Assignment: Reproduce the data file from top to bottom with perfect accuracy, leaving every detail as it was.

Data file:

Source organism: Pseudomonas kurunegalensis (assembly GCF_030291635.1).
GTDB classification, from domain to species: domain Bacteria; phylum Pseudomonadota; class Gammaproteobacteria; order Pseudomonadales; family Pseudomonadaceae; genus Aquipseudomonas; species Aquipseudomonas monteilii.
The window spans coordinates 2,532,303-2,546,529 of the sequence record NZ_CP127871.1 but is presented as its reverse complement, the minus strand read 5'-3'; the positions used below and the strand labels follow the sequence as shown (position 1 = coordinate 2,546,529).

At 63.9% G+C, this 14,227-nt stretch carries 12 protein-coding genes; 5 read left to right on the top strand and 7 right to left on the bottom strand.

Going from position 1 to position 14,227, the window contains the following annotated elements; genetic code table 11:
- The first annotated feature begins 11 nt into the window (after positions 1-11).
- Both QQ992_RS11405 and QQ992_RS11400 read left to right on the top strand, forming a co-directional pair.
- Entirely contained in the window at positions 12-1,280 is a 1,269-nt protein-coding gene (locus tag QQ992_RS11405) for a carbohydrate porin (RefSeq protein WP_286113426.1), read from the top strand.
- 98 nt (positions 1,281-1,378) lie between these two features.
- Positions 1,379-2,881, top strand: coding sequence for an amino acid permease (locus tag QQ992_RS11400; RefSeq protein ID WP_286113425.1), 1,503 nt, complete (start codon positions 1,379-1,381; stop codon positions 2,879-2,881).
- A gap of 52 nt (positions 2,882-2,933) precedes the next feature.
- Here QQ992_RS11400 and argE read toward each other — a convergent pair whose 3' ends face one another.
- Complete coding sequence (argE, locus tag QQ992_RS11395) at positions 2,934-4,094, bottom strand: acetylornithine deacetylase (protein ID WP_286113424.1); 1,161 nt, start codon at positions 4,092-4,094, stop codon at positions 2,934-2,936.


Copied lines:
Source organism: Pseudomonas kurunegalensis (assembly GCF_030291635.1).
GTDB classification, from domain to species: domain Bacteria; phylum Pseudomonadota; class Gammaproteobacteria; order Pseudomonadales; family Pseudomonadaceae; genus Aquipseudomonas; species Aquipseudomonas monteilii.
The window spans coordinates 2,532,303-2,546,529 of the sequence record NZ_CP127871.1 but is presented as its reverse complement, the minus strand read 5'-3'; the positions used below and the strand labels follow the sequence as shown (position 1 = coordinate 2,546,529).

At 63.9% G+C, this 14,227-nt stretch carries 12 protein-coding genes; 5 read left to right on the top strand and 7 right to left on the bottom strand.

Going from position 1 to position 14,227, the window contains the following annotated elements; genetic code table 11:
- The first annotated feature begins 11 nt into the window (after positions 1-11).
- Both QQ992_RS11405 and QQ992_RS11400 read left to right on the top strand, forming a co-directional pair.
- Entirely contained in the window at positions 12-1,280 is a 1,269-nt protein-coding gene (locus tag QQ992_RS11405) for a carbohydrate porin (RefSeq protein WP_286113426.1), read from the top strand.
- 98 nt (positions 1,281-1,378) lie between these two features.
- Positions 1,379-2,881, top strand: coding sequence for an amino acid permease (locus tag QQ992_RS11400; RefSeq protein ID WP_286113425.1), 1,503 nt, complete (start codon positions 1,379-1,381; stop codon positions 2,879-2,881).
- A gap of 52 nt (positions 2,882-2,933) precedes the next feature.
- Here QQ992_RS11400 and argE read toward each other — a convergent pair whose 3' ends face one another.
- Complete coding sequence (argE, locus tag QQ992_RS11395) at positions 2,934-4,094, bottom strand: acetylornithine deacetylase (protein ID WP_286113424.1); 1,161 nt, start codon at positions 4,092-4,094, stop codon at positions 2,934-2,936.